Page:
F Letter ends with Rymbu’s poem “My Vagina,” which generated a nearly overwhelming controversy when it was first posted to Facebook; there were hundreds of comments. Many poets rose to Rymbu’s defense, some creating poem responses of their own. They reminded readers that the poem originated to support the body-positive feminism of artist-activist Yulia Tsvetkova, whose persecution is directly mentioned in “My Vagina.” But a portion of the comments, including from some other poets, were so demeaning that Rymbu used them to create a new poem, “Great Russian Literature.” Quoting, mocking, and challenging the public discourse that maintains a socially stratified and violent culture is a strong feature of Russian feminist poetry, seen especially in the work of Lida Yusupova, whose work opens F Letter. The disarming, then harrowing account of acquaintance rape in her “Mateyuk” ends with dozens of repetitions of the phrase “this isn’t right” (57–59). Yusupova honed a skill in using rhythmic repetition in her documentary poems Sentences (Prigovory). There is also a nearly documentary quality in Egana Djabbarova’s haunting poem “we are all the Khachaturian sisters,” which takes as its title the hashtag for protesting the arrest and trial of two sisters who killed their abusive father. Djabbarova’s poem begins with reproaches meant to keep girls in line: “say hello / it won’t hurt you, / put on a dress, sit up straight” (79), and it incorporates repetitively in Azeri and Turkish two phrases that grasp at consolation.
Djabbarova’s poem, like those of Yusupova, Serenko, Elena Kostyleva, and Elena Georgievskaya, resists the culture of violence her poem describes, reducing it, in effect, to what Yulia Podlubnova calls “patriarch powder” (181). There is considerable linguistic pleasure spread across F Letter, and the facing original Russian lets readers who know the language see how the translators brilliantly render challenging poems. Lolita Agamalova’s splendid poem “Dilige, et quod vis fac” even subtly plays across languages: the Latin “fac” acquires an echo of English “fuck” — which names the poem’s pervasive activity (as the poet writes, “even the reading of Plotinus, Porphyry, or Proclus, makes her think of fucking” ).
Agamalova’s explicit and philosophical language offers a vivid contrast to the joys of Ekaterina Simonova’s poem, which begins:
There’s not much time left:
In twenty years, no one will imagine
I might have sex. (171)
The ruefulness of those lines does not last. Simonova tempers her customary irony as the poem drifts toward a lovely description of two women, longtime lovers, settling in for the night.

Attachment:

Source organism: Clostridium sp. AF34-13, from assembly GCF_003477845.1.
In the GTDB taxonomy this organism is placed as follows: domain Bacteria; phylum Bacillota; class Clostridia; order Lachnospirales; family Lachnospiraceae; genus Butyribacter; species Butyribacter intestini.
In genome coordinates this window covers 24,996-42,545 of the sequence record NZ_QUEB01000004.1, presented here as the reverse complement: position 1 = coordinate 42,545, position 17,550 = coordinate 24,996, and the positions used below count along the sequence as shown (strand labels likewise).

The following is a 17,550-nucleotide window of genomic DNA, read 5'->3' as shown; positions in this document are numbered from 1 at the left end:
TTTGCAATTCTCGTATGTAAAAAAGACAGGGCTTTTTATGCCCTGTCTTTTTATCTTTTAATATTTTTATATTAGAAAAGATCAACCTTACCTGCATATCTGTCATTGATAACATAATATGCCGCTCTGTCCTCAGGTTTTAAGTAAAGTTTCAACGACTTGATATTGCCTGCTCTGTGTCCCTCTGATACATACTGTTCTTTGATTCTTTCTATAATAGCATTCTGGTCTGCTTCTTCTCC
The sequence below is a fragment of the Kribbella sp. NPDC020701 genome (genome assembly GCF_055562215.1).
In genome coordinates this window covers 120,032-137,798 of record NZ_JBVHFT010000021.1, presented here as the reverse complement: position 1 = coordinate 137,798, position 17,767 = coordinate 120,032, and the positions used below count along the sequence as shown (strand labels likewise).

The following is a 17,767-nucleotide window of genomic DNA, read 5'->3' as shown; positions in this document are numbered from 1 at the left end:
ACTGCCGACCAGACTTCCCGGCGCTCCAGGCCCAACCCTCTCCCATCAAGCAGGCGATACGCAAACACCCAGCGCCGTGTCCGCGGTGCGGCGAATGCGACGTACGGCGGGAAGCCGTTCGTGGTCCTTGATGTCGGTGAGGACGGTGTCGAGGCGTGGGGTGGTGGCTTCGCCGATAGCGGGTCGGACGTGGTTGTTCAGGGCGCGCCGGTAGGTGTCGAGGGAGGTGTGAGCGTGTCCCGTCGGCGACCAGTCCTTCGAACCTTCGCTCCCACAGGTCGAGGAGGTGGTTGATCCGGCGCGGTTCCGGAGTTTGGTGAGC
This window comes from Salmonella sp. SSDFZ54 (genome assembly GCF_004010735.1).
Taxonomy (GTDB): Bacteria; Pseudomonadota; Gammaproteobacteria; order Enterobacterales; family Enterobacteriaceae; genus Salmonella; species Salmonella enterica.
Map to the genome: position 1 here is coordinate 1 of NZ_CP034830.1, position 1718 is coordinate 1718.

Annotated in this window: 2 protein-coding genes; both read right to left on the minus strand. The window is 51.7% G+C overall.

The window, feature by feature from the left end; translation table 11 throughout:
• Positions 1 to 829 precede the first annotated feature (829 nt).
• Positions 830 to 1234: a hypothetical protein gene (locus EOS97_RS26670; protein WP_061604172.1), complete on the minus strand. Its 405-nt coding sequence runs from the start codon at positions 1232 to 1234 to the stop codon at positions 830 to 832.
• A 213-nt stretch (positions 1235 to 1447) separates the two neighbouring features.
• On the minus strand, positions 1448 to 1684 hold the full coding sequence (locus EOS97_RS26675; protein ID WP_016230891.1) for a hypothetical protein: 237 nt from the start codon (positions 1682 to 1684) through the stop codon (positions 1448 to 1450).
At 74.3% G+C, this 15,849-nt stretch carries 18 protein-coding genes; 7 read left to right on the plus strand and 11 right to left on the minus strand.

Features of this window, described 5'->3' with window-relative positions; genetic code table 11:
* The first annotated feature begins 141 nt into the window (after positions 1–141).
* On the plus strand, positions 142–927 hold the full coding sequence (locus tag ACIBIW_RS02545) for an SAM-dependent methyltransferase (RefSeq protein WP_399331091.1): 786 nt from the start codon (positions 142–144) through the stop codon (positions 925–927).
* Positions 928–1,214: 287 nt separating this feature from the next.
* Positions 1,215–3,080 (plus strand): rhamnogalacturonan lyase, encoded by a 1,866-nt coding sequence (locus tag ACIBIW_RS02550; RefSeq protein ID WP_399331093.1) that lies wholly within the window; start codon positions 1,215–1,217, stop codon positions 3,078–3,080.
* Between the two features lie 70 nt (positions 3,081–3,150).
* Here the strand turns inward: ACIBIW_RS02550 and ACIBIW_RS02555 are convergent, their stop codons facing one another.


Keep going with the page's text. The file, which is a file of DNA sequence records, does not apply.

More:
Before bed one of them flicks through Instagram;
Half of the people she follows are dead. The second one dabs
Cream on her hands, covered in liver spots, then, complaining
About the pain in her back and neck, about
How lately she gets cramp in her legs at night,
Takes the phone from the other woman,
Lays her head on her right shoulder, slips her hand
Underneath her pajamas, the main thing is not to tell anyone about this.
For thirty years now it’s been something no one must know,
Because such things just aren’t supposed to happen. (173–75)
Simonova debunks both the taboo of lesbian sex and the expectation that sexual pleasure is reserved for the young.
F Letter itself resists any thought that this radical feminist poetry might be penned only by Russia’s youngest poets. They are included here, but we also get to read poets who have been writing for several decades, and who are changing in interesting ways. Feminist poetry has burst onto the Russian scene sporadically in the past, and Rymbu’s introduction rightly mentions the important work of Marina Temkina and the late Anna Alchuk. One of Stanislava Mogileva’s arch-questions in “Song” is whether her poem is “already free” (159). This whole volume answers with a resounding yes, letting a dozen poets show us what it feels like to step out, as Mogileva writes, “into the open field” (165) and feel poetry’s “emancipatory effect” (163).
1. Oksana Vasyakina, in F Letter: New Russian Feminist Poetry, ed. Galina Rymbu, Eugene Ostashevsky, and Ainsley Morse (Isolarii Press, 2020), 133.
2. Not yet translated, the poem can be read in Rymbu’s Facebook post July 3, 2020. It also appears in print in her book Ty — budushchee (Moscow: Tsentr Voznesenkogo, 2021).